The random variable $L_r$, calledÂ “rth order intrarrival time”, denotes the number of trials up to and including $r$’th success. It is the sum of $r$ iid first order interarrival times, or $L_1$’s. The resulting z-transform is:

\begin{eqnarray}

M_{L_r}(t)= \left[\frac{e^t P}{1-e^t(1-P)} \right]^r

\end{eqnarray}

It is possible to invert the above equation to find the PMF, but it is much easier to go directly:

$p_{L_r}(l)$ = p(r-1 arrivals till time l-1)xP(exactly 1 arrival at time l given r-1 arrivals in time 1..l-1) \\\\

The first part is the binomial distribution for $r-1$ success in $l-1$ trials. The second term simply equals to $P$

because of the no-memory property. Substituting

\begin{eqnarray}

p_{L_r}(l) &=& \left[\binom{l-1}{r-1}P^{r-1}(1-P)^{l-1-(r-1)}\right]P\\

&=&\binom{l-1}{r-1}P^r (1-P)^{l-r}, \qquad l\geq r

\end{eqnarray}

This is known as the Pascal distribution. For $r=1$, we recover geometric distribution. \\

Since Pascal distribution results from the iid sums of geometric distributions, we have

\begin{eqnarray}

E(L_r)=\frac{r}{P}, \qquad \sigma_{L_r}^2=\frac{r(1-P)}{P^2}

\end{eqnarray}

## Poisson Processes

In a Bernoulli (and associated Geometric and Pascal) process, arrivals happen at discrete times. In a Poisson (and associated Exponential and Erlang)

process, arrivals happen at continuous times.

Let $X$ be a random variable that represent the number of cars passing through a point in an hour. We will assume that all of the hours are the same

(ie, there is no “special” hours like rush hours). Also, we will assume that arrival of cars are completely independent, ie, if a lot of cars passed

in an hour this will not lessen the number of cars that will pass in the next hour. \\

We will assume the expectation of the number of cars passing through in an hour is known,

\begin{eqnarray}

E(X)=\lambda

\end{eqnarray}

Now we can divide the hour into $n$ equal intervals and make the assumption that in an that interval only one car can pass, with probability $p$.

This will regard $X$ as the sum of $n$ independent bernoulli trials, ie, a binomial process. Recall that in a binomial process

\begin{eqnarray}

E(X)=\lambda=nP

\end{eqnarray}

and

\begin{eqnarray}

P(X=k)&=&\binom{nt}{k}P^k (1-P)^{tn-k} \\

&=&\binom{nt}{k}\left(\frac{\lambda}{n} \right)^k \left(1-\frac{\lambda}{nt}\right)^{nt-k} \\

&=&\frac{(nt)!}{k!(nt-k)!}\left(\frac{\lambda}{n} \right)^k \left(1-\frac{\lambda}{n}\right)^{nt-k}\\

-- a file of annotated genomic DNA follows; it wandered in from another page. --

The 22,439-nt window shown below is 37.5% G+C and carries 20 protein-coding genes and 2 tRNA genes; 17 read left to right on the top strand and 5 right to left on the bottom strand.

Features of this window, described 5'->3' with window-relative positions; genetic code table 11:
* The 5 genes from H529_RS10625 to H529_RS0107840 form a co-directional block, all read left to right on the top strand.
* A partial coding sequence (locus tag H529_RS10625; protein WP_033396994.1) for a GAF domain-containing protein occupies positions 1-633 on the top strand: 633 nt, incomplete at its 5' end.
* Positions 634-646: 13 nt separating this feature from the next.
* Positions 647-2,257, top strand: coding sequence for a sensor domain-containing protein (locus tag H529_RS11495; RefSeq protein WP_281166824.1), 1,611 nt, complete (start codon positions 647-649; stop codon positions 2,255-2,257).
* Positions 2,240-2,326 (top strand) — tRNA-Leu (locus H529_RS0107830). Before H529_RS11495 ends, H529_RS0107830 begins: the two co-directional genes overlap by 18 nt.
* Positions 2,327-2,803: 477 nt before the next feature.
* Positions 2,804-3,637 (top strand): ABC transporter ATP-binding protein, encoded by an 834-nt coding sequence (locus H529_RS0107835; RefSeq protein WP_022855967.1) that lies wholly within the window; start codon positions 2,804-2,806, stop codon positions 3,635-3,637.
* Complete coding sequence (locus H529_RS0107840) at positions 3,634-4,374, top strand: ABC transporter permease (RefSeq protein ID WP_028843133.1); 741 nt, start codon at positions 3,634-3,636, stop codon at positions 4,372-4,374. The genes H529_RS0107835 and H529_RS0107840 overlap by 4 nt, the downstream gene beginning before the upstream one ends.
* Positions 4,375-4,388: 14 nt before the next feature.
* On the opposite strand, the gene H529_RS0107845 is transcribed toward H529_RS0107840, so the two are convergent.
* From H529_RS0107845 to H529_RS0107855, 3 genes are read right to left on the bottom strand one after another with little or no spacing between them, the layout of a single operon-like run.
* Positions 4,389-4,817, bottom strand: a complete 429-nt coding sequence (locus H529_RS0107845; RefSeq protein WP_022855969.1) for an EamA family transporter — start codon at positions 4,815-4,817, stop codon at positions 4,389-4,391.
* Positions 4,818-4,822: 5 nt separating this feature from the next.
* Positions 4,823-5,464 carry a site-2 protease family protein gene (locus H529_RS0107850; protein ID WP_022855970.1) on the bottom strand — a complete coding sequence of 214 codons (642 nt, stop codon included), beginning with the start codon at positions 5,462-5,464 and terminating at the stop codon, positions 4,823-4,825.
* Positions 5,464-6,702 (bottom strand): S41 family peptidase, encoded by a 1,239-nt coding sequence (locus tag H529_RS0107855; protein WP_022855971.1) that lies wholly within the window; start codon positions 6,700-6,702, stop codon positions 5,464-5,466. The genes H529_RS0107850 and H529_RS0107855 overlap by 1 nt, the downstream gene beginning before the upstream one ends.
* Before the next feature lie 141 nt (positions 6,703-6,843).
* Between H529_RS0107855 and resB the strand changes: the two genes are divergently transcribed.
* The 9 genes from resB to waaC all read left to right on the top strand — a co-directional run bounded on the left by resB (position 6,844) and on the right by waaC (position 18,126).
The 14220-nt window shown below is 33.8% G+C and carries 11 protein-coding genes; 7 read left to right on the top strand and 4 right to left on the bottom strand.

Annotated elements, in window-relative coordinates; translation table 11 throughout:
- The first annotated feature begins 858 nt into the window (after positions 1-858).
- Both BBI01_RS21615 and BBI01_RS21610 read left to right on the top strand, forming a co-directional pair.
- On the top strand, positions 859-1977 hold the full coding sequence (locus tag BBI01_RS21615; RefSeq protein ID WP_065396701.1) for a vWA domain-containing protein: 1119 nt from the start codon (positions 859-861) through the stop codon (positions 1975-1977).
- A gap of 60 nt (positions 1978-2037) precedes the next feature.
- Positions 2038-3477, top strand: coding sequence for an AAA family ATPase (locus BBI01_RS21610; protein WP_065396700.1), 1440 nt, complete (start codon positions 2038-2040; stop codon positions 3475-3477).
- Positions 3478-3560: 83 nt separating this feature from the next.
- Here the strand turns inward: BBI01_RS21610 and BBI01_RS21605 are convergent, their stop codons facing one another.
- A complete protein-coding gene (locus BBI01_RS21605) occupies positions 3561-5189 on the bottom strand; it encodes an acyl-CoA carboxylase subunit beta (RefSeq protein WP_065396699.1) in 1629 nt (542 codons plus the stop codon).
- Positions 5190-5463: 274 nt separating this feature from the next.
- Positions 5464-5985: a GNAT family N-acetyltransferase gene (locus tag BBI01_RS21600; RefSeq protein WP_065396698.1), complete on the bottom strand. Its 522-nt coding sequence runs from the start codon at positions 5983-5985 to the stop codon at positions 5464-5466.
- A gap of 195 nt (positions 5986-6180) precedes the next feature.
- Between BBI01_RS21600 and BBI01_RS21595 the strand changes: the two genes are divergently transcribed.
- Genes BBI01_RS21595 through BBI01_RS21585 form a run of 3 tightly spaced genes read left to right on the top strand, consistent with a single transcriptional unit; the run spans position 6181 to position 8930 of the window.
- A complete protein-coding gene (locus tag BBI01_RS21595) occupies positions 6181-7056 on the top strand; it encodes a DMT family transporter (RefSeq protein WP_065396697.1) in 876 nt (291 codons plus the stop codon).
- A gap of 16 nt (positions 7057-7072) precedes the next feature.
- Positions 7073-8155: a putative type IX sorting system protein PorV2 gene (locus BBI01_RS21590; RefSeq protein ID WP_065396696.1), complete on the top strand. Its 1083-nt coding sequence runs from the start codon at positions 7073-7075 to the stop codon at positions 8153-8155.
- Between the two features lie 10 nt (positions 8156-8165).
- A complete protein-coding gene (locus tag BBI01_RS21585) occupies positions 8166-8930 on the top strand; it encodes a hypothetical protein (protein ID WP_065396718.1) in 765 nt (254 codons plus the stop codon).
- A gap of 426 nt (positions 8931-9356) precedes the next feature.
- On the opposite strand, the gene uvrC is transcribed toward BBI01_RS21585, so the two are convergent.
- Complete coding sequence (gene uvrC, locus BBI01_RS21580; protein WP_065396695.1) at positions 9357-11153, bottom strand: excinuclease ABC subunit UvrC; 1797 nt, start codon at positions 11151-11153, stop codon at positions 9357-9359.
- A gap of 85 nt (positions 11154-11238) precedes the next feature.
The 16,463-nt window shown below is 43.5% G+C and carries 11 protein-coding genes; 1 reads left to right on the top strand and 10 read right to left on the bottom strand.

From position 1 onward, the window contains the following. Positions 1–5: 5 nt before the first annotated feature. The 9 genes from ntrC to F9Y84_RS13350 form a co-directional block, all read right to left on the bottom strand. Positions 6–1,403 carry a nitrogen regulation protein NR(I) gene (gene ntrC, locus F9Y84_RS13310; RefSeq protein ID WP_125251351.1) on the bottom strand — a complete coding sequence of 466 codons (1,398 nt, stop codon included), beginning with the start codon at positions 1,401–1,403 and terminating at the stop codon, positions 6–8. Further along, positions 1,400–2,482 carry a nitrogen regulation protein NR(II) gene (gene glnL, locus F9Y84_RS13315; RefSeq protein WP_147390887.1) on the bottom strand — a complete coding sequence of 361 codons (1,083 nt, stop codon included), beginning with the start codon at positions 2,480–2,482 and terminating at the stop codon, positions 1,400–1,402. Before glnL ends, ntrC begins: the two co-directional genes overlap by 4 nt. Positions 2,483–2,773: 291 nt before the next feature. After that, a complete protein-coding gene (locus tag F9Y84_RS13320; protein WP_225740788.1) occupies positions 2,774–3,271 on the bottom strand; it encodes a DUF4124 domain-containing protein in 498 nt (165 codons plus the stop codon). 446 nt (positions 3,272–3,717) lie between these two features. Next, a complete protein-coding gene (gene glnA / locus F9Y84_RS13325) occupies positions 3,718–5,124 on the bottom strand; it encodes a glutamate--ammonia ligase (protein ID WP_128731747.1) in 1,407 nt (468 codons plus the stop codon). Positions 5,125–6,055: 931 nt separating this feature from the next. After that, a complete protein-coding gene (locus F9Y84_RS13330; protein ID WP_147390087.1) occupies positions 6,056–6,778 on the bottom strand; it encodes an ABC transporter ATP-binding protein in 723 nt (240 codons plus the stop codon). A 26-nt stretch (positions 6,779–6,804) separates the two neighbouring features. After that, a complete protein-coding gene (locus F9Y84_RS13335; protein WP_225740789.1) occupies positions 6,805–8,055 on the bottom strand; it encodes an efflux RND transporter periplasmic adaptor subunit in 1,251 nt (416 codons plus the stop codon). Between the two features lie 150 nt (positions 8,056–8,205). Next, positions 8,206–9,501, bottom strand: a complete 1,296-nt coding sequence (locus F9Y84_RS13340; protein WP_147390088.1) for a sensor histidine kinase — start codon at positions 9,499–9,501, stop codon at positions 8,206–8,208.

&=&\frac{(nt)\ldots(nt-k+1)}{n^k}\frac{\lambda^k}{k!} \left(1-\frac{\lambda}{n}\right)^{nt}\left(1-\frac{\lambda}{n}\right)^{-k}

\end{eqnarray}

The problem with this model is that it limits the number of cars that can pass in any one time slices to 1, or number of cars that can pass

in an hour to $n$. The solution is to increase $n$. When we do this, the result is

\begin{eqnarray}

P(X=k)=\frac{(\lambda t)^k e^{-\lambda t}}{k!}

\end{eqnarray}

Which shows that poisson distribution is nothing but coin tossing, with all the associated memory properties.

### Exponential and Erlang Distribution

Let the random variable $T_r$ be defined as the time of $r$th arrival. Then $T_r$ will have a PDF, not a PMF (Note that Poisson distribution is a PMF). This means that $P(T_r=t)=0$, hence we cannot use the methodology we had used when calculating the PMF of Poisson distribution. Instead, we need to calculate $P(t<T_r<t+\Delta t) = f_R(t) \Delta t$ where $f_R(t)$ is the desired PDF. We can write that

$P(t<T_r<t+\Delta t) = f_{T_r}(t) \Delta t=$ ($r-1$ arrivals between $0$ and $t$) x (exactly one arrival between $t$ and $\Delta t$).

The first paranthesis is the $r-1$ th order poisson distribution. The second paranthesis is simply $\lambda \Delta t $. As we deal with a discretized bernoulli process the arrivals at the two intervals $(0,t)$ and $(t,t+\Delta t)$ are independent. Hence

\begin{eqnarray}

P(t<T_r<t+\Delta t) = f_{T_r}(t) \Delta t = \frac{(\lambda t)^{r-1} e^{-\lambda t}}{(r-1)!}\times \lambda \Delta t

\end{eqnarray}

or

\begin{eqnarray}

f_R(t)= \frac{ \lambda^r t^{r-1} e^{-\lambda t} } {(r-1)!}

\end{eqnarray}

This is known as the Erlang PDF. For $r=1$, we get a special case, which is known as the exponential distribution:

\begin{eqnarray}

f(t)=\lambda e^{-\lambda t}

\end{eqnarray}

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{\bf Problem:} Let $\lambda$= 6 arrivals per hour. If there is 10 arrivals between 9:00 and 12:00, what is the probability that there are 6 arrivals between 10:00 and 11:00?

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{\bf Problem:} Let $\lambda$= 6 arrivals per hour. If there is 10 arrivals between 9:00 and 12:00, what is the probability that there are 6 arrivals between 11:00 and 13:00?

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{\bf Problem:} Derive the pdf of Erlang distribution from the cdf of Pascal distribution.